Health Insurance is among the most rapidly evolving sectors in India, with a compounded annual growth rate of 37 percent. In the Indian non-life insurance industry, health insurance is the second largest segment after motor insurance. While the penetration of the market is currently small (aound 21.6 crore people – less than one-fifth of India’s population), the World Bank has estimated it should have covered 50 percent of the population by 2015.
This growth can be attributed to the combined efforts of Health Insurance providers, Third Party Administrators (TPAs) and various government sponsored schemes such as the Rashtriya Swasthya Bima Yojana.
According to Insurance Regulatory and Development Authority (IRDA) data, the health insurance industry expanded at a compounded annual growth rate of 33 percent from 2006- 12. Also, the total number of health insurance policy holders grew from 8.3 million in 2004 to 200 million in 2016. Around 15.5 crore people are covered under the three Central government-funded health schemes – Central Government Health Scheme, Employees’ State Insurance Scheme and Rashtriya Swasthya Bima Yojana.
Industry research and consultancy firm, RNCOS, states that health insurance premiums recorded a growth of 14.05 percent from `115 billion underwritten in 2010-11 up to `131 billion underwritten in 2011-12. The premiums are expected to increase at a CAGR of 30 percent during 2012–14, and reach up to `505 billion by 2016.
Rising incomes and greater awareness have added fillip to the Indian health insurance market, providing lucrative growth avenues for both the existing players as well as new entrants. The market is promising for industries which can devise strategies to overcome challenges of limited product range, price and awareness which restrain the growth.
High healthcare costs have further accentuated the need for health insurance. Coupled with this is the emergence of multi-specialty hospital chains in metro cities, which have raised the quality and cost of healthcare, hence making health insurance the need of the times.
Meanwhile, programmes such as insurance offered by NGOs; community- based health insurance; corporate insurance policies; and government sponsored schemes have enabled low-cost health insurance facilities to the citizens.
However, despite the best efforts by the regulator, the government and industry stakeholders, the health insurance sector is gripped by a couple of challenges, primary among them being high incidents of fraud claims, lack of standard practices across the industry and long turnaround times for claims settlements, hence keeping the policy holder waiting and dissatisfied. Add to this the low awareness, lack of understanding of product features and perceived apprehensions in claims procedures and settlement, which further demotivate consumers from buying a health cover.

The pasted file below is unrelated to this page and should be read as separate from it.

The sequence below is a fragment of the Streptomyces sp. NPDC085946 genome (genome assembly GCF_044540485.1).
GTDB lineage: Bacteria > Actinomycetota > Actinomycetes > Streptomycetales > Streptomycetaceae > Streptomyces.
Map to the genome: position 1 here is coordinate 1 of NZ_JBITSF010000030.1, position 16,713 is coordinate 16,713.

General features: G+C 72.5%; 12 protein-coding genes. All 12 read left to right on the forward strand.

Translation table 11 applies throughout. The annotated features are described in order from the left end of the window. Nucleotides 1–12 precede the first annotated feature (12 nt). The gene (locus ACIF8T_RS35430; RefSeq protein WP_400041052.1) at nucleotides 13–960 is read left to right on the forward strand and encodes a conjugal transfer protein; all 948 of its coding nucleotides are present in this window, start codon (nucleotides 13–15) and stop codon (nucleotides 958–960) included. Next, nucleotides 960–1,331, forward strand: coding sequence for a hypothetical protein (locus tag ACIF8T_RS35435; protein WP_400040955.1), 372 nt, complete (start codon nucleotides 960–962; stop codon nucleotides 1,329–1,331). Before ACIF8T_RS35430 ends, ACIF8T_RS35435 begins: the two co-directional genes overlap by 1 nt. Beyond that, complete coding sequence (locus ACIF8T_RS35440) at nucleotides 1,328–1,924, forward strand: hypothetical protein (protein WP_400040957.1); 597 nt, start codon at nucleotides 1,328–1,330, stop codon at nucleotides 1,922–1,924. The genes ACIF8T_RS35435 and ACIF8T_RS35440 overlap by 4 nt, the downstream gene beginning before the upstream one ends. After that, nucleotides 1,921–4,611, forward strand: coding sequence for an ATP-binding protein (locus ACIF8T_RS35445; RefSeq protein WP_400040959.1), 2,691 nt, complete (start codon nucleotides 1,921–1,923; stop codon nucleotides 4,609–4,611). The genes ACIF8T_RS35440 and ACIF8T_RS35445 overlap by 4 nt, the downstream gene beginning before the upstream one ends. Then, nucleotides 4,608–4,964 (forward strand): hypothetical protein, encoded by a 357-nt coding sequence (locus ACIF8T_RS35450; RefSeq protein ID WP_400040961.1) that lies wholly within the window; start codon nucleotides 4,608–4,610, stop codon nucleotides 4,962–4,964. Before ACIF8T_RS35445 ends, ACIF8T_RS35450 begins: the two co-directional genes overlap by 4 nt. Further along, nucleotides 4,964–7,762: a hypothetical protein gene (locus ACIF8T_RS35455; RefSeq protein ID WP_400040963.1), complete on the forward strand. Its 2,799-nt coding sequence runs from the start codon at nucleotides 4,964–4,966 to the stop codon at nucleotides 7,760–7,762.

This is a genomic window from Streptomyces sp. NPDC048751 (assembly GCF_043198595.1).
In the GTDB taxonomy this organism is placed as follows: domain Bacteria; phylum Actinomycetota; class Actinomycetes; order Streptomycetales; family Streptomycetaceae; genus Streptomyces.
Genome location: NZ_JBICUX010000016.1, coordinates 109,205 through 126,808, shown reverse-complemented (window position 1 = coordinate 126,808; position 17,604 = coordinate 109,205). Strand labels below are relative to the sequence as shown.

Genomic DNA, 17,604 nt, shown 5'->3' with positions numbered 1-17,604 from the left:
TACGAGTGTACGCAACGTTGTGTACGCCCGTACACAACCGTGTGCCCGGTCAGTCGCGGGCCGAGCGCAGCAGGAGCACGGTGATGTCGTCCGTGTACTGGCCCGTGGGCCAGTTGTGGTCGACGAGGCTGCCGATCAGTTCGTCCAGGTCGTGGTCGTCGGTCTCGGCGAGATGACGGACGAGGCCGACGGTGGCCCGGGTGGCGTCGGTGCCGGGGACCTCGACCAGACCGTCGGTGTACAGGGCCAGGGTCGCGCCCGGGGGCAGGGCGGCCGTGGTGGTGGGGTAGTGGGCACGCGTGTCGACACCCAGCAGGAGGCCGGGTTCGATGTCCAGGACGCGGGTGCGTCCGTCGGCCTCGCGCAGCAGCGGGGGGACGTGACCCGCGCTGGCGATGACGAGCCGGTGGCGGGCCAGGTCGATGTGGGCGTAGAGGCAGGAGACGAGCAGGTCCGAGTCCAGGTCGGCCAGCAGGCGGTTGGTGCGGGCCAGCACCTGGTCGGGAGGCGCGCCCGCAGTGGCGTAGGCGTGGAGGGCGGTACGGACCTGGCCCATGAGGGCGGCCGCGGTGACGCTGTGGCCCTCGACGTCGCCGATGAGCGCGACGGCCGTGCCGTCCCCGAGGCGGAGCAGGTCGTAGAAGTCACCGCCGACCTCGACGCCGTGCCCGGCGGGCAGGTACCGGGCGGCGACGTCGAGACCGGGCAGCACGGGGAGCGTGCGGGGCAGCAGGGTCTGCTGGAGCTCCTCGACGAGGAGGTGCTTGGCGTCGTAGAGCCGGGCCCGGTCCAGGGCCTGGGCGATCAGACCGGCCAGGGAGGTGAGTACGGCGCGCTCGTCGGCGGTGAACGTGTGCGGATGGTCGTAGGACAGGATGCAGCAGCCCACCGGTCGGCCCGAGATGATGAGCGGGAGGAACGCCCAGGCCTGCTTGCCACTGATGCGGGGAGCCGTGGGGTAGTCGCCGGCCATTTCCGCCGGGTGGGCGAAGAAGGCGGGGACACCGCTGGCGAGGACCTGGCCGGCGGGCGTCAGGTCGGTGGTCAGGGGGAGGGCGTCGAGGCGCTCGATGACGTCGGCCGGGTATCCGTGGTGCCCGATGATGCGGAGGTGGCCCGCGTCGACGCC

Also, high claims ratios and inaccurate data regarding consumer profile, disease patterns, etc often act as detrimental factors for insurers in product pricing or development of new products. Another growing concern is the rise in the demand for customised health insurance plans that most enterprises are providing to their employees. This has resulted in huge and multiple formats of data for insurers and TPAs to manage.
The recent IRDA guidelines are a step to address some of these challenges. With the aim of improving service standards in the health insurance sector, IRDA announced a host of new guidelines this year. First of all, it has standardised 46 most commonly used definitions/terms/conditions in health insurance policies. In order to avoid confusion and reduce turnaround time in claims settlements, the regulator has also standardised pre-authorisation and claims forms to streamline processes at all stages.
Most insurers have welcomed these pro-customer initiatives. Interestingly, the new policies have redefined the role of TPAs as well. IRDA has mentioned that hospitals, insurers and TPAs will now have a tripartite agreement instead of the conventional bilateral agreement between TPAs and hospitals.
With collective efforts by all stakeholders, the future seems bright for the industry. The gap between healthcare expenditure and that covered by health insurance in India is huge, up to USD 57 billion. This is projected to exceed up to USD 200 billion by 2020, which presents a huge opportunity for health insurance to emerge as a viable financing mechanism for growing healthcare spend.
Market players foresee the emergence of OPD insurance in a big way, apart from the rise of disease and case management for patients.